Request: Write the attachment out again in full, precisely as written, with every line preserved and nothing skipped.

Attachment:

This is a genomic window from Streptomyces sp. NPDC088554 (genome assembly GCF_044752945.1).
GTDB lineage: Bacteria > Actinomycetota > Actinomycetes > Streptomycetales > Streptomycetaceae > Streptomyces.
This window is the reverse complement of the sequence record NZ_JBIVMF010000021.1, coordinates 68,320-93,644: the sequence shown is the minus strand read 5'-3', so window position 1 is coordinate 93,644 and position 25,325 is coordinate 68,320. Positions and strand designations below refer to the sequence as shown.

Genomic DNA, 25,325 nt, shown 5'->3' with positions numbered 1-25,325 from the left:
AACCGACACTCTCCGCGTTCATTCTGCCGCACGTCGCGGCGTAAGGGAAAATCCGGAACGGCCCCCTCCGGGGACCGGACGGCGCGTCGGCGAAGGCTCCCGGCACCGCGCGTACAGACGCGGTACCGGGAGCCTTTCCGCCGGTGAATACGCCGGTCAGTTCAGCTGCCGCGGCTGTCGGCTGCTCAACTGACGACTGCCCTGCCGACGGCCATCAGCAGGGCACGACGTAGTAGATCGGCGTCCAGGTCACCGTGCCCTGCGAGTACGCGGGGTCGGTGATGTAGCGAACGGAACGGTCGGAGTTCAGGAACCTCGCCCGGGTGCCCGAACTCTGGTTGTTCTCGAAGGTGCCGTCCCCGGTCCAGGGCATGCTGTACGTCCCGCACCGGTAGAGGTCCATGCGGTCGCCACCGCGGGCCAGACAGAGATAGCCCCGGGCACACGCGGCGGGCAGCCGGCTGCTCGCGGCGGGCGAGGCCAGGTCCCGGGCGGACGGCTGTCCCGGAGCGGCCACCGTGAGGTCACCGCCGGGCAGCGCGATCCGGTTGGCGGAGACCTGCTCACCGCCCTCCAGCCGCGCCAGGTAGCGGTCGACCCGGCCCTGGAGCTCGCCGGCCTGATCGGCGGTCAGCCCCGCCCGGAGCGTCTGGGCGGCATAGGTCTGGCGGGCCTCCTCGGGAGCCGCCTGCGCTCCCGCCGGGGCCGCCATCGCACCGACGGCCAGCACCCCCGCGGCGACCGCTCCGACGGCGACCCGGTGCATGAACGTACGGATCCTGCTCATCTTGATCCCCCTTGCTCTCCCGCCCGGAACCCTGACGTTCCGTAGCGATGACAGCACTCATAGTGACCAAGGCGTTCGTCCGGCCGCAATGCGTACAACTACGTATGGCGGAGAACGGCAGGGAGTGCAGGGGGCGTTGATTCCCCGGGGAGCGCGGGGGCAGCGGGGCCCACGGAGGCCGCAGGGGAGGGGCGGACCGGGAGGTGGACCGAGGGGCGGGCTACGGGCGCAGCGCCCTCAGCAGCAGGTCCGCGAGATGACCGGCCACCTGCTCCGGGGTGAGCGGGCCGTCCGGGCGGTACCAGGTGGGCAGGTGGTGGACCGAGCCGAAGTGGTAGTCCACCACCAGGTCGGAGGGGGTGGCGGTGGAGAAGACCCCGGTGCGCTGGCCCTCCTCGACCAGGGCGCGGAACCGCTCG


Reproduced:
This is a genomic window from Streptomyces sp. NPDC088554 (genome assembly GCF_044752945.1).
GTDB lineage: Bacteria > Actinomycetota > Actinomycetes > Streptomycetales > Streptomycetaceae > Streptomyces.
This window is the reverse complement of the sequence record NZ_JBIVMF010000021.1, coordinates 68,320-93,644: the sequence shown is the minus strand read 5'-3', so window position 1 is coordinate 93,644 and position 25,325 is coordinate 68,320. Positions and strand designations below refer to the sequence as shown.

Genomic DNA, 25,325 nt, shown 5'->3' with positions numbered 1-25,325 from the left:
AACCGACACTCTCCGCGTTCATTCTGCCGCACGTCGCGGCGTAAGGGAAAATCCGGAACGGCCCCCTCCGGGGACCGGACGGCGCGTCGGCGAAGGCTCCCGGCACCGCGCGTACAGACGCGGTACCGGGAGCCTTTCCGCCGGTGAATACGCCGGTCAGTTCAGCTGCCGCGGCTGTCGGCTGCTCAACTGACGACTGCCCTGCCGACGGCCATCAGCAGGGCACGACGTAGTAGATCGGCGTCCAGGTCACCGTGCCCTGCGAGTACGCGGGGTCGGTGATGTAGCGAACGGAACGGTCGGAGTTCAGGAACCTCGCCCGGGTGCCCGAACTCTGGTTGTTCTCGAAGGTGCCGTCCCCGGTCCAGGGCATGCTGTACGTCCCGCACCGGTAGAGGTCCATGCGGTCGCCACCGCGGGCCAGACAGAGATAGCCCCGGGCACACGCGGCGGGCAGCCGGCTGCTCGCGGCGGGCGAGGCCAGGTCCCGGGCGGACGGCTGTCCCGGAGCGGCCACCGTGAGGTCACCGCCGGGCAGCGCGATCCGGTTGGCGGAGACCTGCTCACCGCCCTCCAGCCGCGCCAGGTAGCGGTCGACCCGGCCCTGGAGCTCGCCGGCCTGATCGGCGGTCAGCCCCGCCCGGAGCGTCTGGGCGGCATAGGTCTGGCGGGCCTCCTCGGGAGCCGCCTGCGCTCCCGCCGGGGCCGCCATCGCACCGACGGCCAGCACCCCCGCGGCGACCGCTCCGACGGCGACCCGGTGCATGAACGTACGGATCCTGCTCATCTTGATCCCCCTTGCTCTCCCGCCCGGAACCCTGACGTTCCGTAGCGATGACAGCACTCATAGTGACCAAGGCGTTCGTCCGGCCGCAATGCGTACAACTACGTATGGCGGAGAACGGCAGGGAGTGCAGGGGGCGTTGATTCCCCGGGGAGCGCGGGGGCAGCGGGGCCCACGGAGGCCGCAGGGGAGGGGCGGACCGGGAGGTGGACCGAGGGGCGGGCTACGGGCGCAGCGCCCTCAGCAGCAGGTCCGCGAGATGACCGGCCACCTGCTCCGGGGTGAGCGGGCCGTCCGGGCGGTACCAGGTGGGCAGGTGGTGGACCGAGCCGAAGTGGTAGTCCACCACCAGGTCGGAGGGGGTGGCGGTGGAGAAGACCCCGGTGCGCTGGCCCTCCTCGACCAGGGCGCGGAACCGCTCG